Every 10 years the U.S. Census Bureau is responsible for producing data related to the American people and our economy. The information is vital for the allocation of federal funding to local communities. Another group is tasked with taking that information and mapping out legislative districts for the next 10 years – the West Virginia Legislature.
The West Virginia Constitution mandates that the arrangements of senatorial and delegate districts be done as soon as possible following each succeeding census. This means that lawmakers are tasked with drawing lines which determine representation in the statehouse. A Redistricting Committee is formed and comprised of current legislators. Once the Redistricting Committee meets and formulates the drawing of district lines, the entire legislature convenes for a special session to pass the Redistricting Bill, similar to other pieces of legislation.
This year could be particularly daunting for the Redistricting Committee for which I am a member. Due to population loss, West Virginia is losing a congressional seat. This means a new line will have to be drawn separating the state into two congressional districts. Further complicating matters, the legislature previously passed legislation eliminating multi-member districts within the House of Delegates. Now, 100 single member districts will be drawn in the state.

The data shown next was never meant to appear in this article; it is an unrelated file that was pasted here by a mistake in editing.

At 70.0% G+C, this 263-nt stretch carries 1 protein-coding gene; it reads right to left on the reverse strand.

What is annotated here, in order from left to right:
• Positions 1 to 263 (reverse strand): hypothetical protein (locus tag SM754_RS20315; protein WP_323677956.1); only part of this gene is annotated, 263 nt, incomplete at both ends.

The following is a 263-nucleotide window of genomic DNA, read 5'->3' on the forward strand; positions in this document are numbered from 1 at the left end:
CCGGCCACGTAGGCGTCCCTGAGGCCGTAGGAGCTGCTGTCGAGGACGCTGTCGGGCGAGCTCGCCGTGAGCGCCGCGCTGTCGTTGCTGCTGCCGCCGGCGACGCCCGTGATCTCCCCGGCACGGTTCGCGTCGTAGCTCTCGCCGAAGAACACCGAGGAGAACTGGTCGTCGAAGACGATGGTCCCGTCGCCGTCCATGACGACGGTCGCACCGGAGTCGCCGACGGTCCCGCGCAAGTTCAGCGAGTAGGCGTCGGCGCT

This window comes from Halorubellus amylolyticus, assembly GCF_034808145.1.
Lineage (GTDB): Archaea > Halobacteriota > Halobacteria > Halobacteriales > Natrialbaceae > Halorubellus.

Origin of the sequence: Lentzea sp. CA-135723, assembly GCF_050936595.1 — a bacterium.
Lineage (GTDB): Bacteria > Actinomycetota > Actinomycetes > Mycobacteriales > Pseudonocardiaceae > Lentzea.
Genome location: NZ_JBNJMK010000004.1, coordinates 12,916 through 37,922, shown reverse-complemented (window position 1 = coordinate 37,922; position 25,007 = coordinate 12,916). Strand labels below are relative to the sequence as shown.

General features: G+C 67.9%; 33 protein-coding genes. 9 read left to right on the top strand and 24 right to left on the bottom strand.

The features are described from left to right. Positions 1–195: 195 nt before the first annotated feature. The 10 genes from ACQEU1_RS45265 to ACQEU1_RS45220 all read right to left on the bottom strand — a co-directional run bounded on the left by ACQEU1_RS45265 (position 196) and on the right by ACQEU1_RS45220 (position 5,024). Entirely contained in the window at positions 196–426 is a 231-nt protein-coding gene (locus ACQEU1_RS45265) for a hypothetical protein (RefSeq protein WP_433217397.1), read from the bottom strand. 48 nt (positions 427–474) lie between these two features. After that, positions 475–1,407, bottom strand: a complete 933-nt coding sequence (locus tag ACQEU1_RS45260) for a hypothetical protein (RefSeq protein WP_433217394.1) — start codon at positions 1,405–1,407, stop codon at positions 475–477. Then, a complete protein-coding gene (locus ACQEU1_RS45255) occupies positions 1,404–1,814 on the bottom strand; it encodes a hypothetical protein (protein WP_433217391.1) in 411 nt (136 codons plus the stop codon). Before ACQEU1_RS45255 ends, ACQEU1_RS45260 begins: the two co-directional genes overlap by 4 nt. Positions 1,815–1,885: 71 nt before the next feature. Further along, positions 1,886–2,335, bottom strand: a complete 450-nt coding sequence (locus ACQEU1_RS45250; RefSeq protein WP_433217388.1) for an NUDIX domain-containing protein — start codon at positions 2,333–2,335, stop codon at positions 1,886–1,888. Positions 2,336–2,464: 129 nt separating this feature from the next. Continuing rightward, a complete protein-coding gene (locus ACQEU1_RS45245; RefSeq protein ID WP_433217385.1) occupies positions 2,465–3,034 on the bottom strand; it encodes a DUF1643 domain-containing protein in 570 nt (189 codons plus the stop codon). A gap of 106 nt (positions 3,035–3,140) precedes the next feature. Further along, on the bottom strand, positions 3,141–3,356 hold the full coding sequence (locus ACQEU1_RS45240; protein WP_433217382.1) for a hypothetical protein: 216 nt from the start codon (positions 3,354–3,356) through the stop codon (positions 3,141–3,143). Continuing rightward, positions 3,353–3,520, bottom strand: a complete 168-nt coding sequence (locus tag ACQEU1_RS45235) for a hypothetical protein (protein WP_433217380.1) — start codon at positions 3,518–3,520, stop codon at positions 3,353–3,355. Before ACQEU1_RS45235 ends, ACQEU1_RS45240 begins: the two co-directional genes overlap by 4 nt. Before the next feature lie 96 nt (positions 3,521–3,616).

Public meetings are now being held throughout the state related to the redistricting process. That information will be compiled for consideration by the Redistricting Committee. Information on the process and location for public hearings can be found by visiting the following: https://www.wvlegislature.gov/redistricting.cfm